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Eat To Fuel Your Best Life

“Diet” and “nutrition” are topics that can bring about feelings of confusion, discomfort, guilt, embarrassment, and aversion to engage in any meaningful discussion.

 

If this does describe your experience with conversations and feelings around food, we are here to say we hear you.

 

Hopefully these next few thoughts can help you engage with a more positive and exciting way to view your relationship with food. After all, food should be a vehicle to help you live your life to the fullest.

 

Rather than throw more nutrition facts and information on top of what is an already convoluted and confusing subject matter, let’s focus on how we truly view food.

 

“Do you see food as fuel to your body?”

 

It’s a simple question, yes, but the answer likely has many layers to it. So many of us see food as something to regulate. To limit. Too much is bad. Some are worse than others. Some food we can eat lots of, and others we shouldn’t. Do I need more calories? Less calories? What the heck are macros? Do I need more of them? Less? Ughh…

 

Talk about paralysis by analysis. The only thing we take from it is that if we want to gain control of our diet and eating, we need to restrict, restrict, restrict.

 

Less calories, less sugar, only certain types of fat… The list goes on and on.

 

What if instead of view food as something to restrict, we view it as something to fuel our lives? What if we asked ourselves “What does my body need at a baseline to fuel my exercise and activity goals, recover well, and help me feel great?”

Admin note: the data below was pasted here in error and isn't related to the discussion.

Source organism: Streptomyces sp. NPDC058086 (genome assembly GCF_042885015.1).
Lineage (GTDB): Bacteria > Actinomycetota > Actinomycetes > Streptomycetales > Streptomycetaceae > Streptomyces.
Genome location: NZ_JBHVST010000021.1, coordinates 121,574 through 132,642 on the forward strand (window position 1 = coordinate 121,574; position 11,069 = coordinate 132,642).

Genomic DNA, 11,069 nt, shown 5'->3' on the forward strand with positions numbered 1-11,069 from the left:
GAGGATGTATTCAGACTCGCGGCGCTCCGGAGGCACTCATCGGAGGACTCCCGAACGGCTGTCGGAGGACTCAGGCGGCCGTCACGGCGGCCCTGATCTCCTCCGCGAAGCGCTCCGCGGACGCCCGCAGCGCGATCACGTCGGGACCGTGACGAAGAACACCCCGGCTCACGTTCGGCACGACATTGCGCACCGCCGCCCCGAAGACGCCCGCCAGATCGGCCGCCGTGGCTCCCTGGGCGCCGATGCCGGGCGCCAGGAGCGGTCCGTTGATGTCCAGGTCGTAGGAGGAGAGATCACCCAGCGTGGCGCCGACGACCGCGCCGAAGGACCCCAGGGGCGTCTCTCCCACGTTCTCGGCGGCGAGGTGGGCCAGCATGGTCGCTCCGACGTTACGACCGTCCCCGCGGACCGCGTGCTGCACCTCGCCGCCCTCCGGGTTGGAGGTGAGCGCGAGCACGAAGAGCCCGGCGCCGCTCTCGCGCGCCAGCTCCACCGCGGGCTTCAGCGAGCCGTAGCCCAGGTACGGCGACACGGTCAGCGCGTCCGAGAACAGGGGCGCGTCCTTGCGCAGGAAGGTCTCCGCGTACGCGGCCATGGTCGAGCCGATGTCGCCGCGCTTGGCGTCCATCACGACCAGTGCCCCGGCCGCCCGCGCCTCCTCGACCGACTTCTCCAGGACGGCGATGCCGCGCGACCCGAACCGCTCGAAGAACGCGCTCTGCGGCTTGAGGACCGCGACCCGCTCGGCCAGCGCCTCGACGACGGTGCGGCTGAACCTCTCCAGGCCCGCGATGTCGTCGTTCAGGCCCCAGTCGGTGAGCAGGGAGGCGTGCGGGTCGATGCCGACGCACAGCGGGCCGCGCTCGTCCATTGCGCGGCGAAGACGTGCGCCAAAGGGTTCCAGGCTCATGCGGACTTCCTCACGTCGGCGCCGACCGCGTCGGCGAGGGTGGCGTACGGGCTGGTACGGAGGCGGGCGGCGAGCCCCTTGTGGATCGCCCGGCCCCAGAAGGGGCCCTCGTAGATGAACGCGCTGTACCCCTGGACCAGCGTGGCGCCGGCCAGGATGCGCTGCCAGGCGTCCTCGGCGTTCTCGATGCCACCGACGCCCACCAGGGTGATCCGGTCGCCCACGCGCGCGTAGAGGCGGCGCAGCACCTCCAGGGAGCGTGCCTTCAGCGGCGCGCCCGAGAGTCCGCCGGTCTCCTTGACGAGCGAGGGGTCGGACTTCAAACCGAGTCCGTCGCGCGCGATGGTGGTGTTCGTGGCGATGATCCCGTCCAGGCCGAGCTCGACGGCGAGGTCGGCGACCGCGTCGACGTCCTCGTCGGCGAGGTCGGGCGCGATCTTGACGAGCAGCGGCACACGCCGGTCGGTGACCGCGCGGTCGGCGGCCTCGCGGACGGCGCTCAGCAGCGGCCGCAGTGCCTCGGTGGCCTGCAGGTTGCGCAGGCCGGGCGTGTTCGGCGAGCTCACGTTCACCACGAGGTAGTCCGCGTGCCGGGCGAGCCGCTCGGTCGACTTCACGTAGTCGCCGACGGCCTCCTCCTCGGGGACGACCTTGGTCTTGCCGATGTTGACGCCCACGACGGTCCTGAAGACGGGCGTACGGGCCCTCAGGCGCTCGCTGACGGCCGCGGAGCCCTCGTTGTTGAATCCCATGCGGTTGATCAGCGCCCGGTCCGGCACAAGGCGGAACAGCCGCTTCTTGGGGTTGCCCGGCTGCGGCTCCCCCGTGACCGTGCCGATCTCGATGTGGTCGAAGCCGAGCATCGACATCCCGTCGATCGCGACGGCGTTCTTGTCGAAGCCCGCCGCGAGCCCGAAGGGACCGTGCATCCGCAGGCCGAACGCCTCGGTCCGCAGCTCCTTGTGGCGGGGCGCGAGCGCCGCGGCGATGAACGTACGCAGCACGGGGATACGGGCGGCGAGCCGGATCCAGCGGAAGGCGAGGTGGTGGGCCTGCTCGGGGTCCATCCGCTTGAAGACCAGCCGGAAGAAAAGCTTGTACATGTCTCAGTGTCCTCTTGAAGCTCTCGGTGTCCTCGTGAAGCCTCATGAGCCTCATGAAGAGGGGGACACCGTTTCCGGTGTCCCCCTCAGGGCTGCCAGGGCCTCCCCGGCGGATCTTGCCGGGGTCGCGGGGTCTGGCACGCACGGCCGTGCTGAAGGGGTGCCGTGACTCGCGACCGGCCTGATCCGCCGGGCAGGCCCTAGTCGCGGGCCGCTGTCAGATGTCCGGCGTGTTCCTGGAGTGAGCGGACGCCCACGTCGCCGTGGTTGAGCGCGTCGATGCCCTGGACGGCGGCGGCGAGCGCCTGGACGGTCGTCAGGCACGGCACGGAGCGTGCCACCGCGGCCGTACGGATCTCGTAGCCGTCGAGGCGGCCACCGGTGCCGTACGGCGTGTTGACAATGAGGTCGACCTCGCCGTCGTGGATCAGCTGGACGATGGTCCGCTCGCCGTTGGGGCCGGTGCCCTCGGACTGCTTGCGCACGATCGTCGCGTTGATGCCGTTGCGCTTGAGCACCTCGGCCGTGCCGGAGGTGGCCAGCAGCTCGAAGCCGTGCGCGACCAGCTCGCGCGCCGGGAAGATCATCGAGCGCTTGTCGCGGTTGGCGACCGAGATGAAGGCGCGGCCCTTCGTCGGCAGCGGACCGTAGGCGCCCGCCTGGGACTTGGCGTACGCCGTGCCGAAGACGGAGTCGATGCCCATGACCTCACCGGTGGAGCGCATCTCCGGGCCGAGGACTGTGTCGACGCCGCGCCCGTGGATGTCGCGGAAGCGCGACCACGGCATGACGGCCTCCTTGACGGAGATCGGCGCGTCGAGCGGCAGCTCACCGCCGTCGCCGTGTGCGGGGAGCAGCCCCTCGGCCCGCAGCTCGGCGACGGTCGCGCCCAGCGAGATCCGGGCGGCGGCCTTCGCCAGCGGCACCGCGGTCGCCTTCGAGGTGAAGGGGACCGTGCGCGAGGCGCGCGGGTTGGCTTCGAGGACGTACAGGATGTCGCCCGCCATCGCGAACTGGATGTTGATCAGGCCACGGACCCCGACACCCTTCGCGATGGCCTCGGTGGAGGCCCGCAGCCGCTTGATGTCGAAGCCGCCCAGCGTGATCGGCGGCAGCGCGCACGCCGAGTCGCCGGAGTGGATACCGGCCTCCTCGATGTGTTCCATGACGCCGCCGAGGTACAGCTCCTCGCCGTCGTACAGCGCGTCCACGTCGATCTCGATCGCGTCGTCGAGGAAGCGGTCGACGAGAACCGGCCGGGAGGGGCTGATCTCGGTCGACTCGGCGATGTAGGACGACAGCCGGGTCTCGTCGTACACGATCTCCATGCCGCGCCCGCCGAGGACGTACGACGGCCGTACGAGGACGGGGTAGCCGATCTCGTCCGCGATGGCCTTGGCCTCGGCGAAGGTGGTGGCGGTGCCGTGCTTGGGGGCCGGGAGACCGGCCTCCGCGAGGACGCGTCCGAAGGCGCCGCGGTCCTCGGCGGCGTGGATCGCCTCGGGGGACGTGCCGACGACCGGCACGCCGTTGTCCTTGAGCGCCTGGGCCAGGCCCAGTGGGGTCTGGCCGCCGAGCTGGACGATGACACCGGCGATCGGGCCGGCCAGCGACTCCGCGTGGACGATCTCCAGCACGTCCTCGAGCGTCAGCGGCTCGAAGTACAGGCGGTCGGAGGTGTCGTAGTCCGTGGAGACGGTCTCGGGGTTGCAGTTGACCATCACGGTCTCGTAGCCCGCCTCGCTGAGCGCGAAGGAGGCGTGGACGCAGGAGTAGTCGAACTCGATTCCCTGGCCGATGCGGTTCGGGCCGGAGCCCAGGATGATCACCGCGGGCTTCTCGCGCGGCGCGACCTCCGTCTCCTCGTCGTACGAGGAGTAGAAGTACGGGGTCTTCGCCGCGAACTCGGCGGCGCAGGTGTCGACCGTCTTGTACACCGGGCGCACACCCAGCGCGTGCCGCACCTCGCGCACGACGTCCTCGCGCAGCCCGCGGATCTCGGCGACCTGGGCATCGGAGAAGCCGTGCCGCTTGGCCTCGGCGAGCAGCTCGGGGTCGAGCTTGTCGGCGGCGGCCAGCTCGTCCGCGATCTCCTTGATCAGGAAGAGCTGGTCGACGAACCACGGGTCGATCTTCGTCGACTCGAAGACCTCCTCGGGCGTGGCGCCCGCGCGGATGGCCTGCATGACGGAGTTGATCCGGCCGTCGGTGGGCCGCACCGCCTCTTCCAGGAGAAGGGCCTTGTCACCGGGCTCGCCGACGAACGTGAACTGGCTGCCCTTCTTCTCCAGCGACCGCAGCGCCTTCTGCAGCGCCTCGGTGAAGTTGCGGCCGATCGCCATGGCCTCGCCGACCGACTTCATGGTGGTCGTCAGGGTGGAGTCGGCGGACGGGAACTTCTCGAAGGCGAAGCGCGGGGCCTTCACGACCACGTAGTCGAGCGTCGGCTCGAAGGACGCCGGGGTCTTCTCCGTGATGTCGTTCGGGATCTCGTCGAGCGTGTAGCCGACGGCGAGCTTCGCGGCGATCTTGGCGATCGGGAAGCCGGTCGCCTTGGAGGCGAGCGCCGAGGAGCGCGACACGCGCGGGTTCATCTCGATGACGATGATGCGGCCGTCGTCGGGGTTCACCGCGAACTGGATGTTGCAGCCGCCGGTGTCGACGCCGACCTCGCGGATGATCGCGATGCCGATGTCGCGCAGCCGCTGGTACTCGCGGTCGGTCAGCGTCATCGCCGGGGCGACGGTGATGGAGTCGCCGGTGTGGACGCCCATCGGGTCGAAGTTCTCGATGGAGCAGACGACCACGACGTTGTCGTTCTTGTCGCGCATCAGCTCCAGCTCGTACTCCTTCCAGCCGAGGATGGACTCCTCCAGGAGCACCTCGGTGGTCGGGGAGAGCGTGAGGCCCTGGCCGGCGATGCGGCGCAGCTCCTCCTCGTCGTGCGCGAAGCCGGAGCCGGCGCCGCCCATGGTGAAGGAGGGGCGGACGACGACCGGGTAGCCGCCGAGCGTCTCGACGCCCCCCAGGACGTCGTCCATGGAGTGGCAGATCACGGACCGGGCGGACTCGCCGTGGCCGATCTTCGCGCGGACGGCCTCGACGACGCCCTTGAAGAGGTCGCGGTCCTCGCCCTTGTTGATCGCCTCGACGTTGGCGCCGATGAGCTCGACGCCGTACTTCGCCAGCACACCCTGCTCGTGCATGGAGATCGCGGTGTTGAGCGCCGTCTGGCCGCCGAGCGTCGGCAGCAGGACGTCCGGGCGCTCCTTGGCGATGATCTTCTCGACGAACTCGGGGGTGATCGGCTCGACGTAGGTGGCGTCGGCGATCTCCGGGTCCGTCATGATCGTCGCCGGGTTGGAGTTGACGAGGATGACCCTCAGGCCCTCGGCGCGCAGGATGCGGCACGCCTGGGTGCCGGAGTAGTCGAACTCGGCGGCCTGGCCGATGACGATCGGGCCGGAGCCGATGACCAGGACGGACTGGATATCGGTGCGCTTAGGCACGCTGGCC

These questions can reshape the way we view food. Instead of being a resource to restrict, food is now seen as a valuable form of fuel. Many of us discover that we have chronically under-fueled our bodies of key nutrients that help us recover, build muscle, and support a healthy metabolism.

 

We can begin to assign nutritional value to foods based on what they provide as fuel as opposed to purely their calorie content.

 

Take protein as an example. We want anywhere from ½ to 1 gram of protein per pound of bodyweight every single day (this isn’t universal but holds true for most of us).

 

If I am a 150lb individual, I should be consuming ~75-150g protein per day (high end if possible). If I split that across 3 meals per day plus a snack and a post workout protein shake, I should be averaging ~40g protein per meal!

 

Most of us find that we would greatly undershoot this goal daily and likely have for years. We are depriving our body of its source of recovery, muscle building, and anabolic metabolism.

 

If we made it a goal for the day to eat enough protein, we would likely think harder about the food we want to eat to reach that goal.

 

Rather than assign specific caloric values to these foods and set limits that make us feel like eating is a bad thing, we can understand that our body needs enough of these macronutrients daily to work its best.

 

Instead of seeing some foods as inherently “good” or “bad,” it is perhaps better to simply understand that some foods do a great job of giving our body the fuel it is looking for daily, and others don’t. 

 

This is only the tip of the iceberg, and the goal of this blog is not to make you a nutrition expert.

Rather, we want to give you permission to view food as a good thing that fuels your best life.

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